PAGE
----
by J.M. Coetzee
When we meet Petrus, we seem to be meeting a representative of the countryside. David immediately notices his physical features: "A lined, weathered face; shrewd eyes. Forty? Forty-five?" (7.51). With a face that's lined by the outdoors, it's hard to tell exactly how old he is. Petrus introduces himself to David in terms of his occupation, which is comprised of distinctly rural duties:
"I look after the dogs and I work in the garden. Yes…I am the gardener and the dog-man." He reflects for a moment. "The dog-man," he repeats, savouring the phrase. (7.55)
Yet Petrus doesn't seem to really enjoy being identified as the "dog-man," does he? He seems to repeat it as a mantra that reminds him of who he is, where he is now, and where he wants to go (think of how he later says I am no more the dog-man just as he begins to celebrate the land transfer that will make him a wealthier and more powerful man).
Social status is a topic comes up frequently in reference to Petrus, and through him we not only see the way that social dynamics shift between characters in the novel, but also throughout their community and country. Even before his stock starts to rise in the novel, Petrus is already pretty well-established, but with Lucy's help, she notes, he'll go far:
"He got a Land Affairs grant earlier this year, enough to buy a hectare and a bit from me. I didn't tell you? The boundary line goes through the dam. We share the dam. Everything from there to the fence is his…By Eastern Cape standards he is a man of substance." (9.16)
Through the land transfer from Lucy, Petrus becomes an example of the changing opportunities for blacks in South Africa after Apartheid. Lucy never comes right out and says why she helps Petrus to get the land, and she also seems embarrassed when Petrus refers to Lucy as his family's benefactor (15.27). David seems uncomfortable with the ensuing shift of power; he thinks that Lucy feels pressured to sacrifice her own interests in order to make up for past injustices in South African history (for more on this, check out "Setting").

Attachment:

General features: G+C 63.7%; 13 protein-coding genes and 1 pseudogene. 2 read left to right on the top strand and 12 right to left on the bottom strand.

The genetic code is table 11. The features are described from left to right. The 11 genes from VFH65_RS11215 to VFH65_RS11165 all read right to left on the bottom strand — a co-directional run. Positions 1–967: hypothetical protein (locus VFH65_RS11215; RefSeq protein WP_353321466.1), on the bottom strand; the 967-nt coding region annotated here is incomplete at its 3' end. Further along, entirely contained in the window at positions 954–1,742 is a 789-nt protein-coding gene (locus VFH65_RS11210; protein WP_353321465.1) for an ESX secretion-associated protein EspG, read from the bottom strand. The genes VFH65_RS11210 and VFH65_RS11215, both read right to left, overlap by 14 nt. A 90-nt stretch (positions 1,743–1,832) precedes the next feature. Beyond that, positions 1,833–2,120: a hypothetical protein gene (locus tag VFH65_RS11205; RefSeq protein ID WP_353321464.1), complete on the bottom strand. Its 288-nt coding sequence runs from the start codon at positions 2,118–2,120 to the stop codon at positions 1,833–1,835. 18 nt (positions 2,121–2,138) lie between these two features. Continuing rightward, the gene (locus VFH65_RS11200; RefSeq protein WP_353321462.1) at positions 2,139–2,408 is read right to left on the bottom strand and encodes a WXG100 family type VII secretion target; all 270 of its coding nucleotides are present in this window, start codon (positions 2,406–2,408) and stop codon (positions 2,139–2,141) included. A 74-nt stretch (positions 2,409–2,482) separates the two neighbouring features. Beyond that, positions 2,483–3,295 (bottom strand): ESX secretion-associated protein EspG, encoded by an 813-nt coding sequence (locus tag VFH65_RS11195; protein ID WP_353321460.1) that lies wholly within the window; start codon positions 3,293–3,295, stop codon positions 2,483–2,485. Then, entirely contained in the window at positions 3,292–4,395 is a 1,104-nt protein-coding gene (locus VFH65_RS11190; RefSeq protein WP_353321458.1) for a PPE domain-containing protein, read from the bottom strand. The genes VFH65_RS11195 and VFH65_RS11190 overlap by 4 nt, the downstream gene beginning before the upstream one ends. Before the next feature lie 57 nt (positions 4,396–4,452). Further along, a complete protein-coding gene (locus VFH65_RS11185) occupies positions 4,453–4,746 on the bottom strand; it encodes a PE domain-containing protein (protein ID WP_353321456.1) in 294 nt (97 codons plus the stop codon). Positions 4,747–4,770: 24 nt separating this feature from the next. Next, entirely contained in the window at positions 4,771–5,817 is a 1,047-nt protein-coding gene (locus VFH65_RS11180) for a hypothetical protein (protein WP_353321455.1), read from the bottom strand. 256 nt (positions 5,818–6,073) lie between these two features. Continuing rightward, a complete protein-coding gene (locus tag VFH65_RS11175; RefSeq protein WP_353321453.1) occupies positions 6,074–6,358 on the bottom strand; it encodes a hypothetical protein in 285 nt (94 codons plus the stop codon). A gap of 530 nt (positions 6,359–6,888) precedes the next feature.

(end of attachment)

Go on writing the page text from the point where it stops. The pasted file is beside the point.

In fact, the shift of power dynamics is one of the more important issues in the novel that Petrus helps to illuminate for us. The major power struggle we encounter in the novel is the intrusion of the two men and the boy. Lucy and David are rendered powerless while the intruders are empowered by the way they get away with the crime. Whose voice could be the deciding factor in making things right? Why, Petrus's, of course. Does he do anything with that power? No.
During the scenes that follow Lucy's rape, Petrus seems reluctant to get involved in the conflict – he doesn't even seem to want to offer an opinion as to what happened, which drives David totally up the wall. He turns a blind eye to the fact that Lucy was raped when he talks to David about the invasion; he acts like it was just a simple robbery. His behavior at the party is no different when he chooses not to pursue David's accusation that the boy is wanted by the police; in fact, Petrus basically ignores any pleas that David makes for him to set things right. Of course, we don't know at this point that the boy is Petrus's wife's brother. Regardless, you could argue that the entire course of the novel would be different if Petrus acted differently in response to the rape – or if he had even just been there when Lucy called for him.
On one hand, Petrus's actions (or lack thereof) push the dynamics of power decidedly in favor of the intruders and against Lucy and David. But Petrus's actions aren't just affected by the potential outcomes where power is concerned. We learn that he also has a lot at stake in terms of his own family's well-being. When Petrus protects Pollux, he doesn't just look out for a member of his own race; he also looks out for a member of his own family.
Where does that leave his relationship with Lucy, then? We never really find out how he feels about her on a personal level, but his actions both work against her (when he's anything but helpful after the home invasion) and for her (well, sort of – he offers her protection when he declares he'll marry her). In either case, he serves the needs of the group with which he most identifies, both on a large and small scale. Petrus is one of the most frustrating characters we have to deal with, but he's also one of the most interesting; from him, we learn an unbelievable amount about loyalty, betrayal, and trying to make it in the world.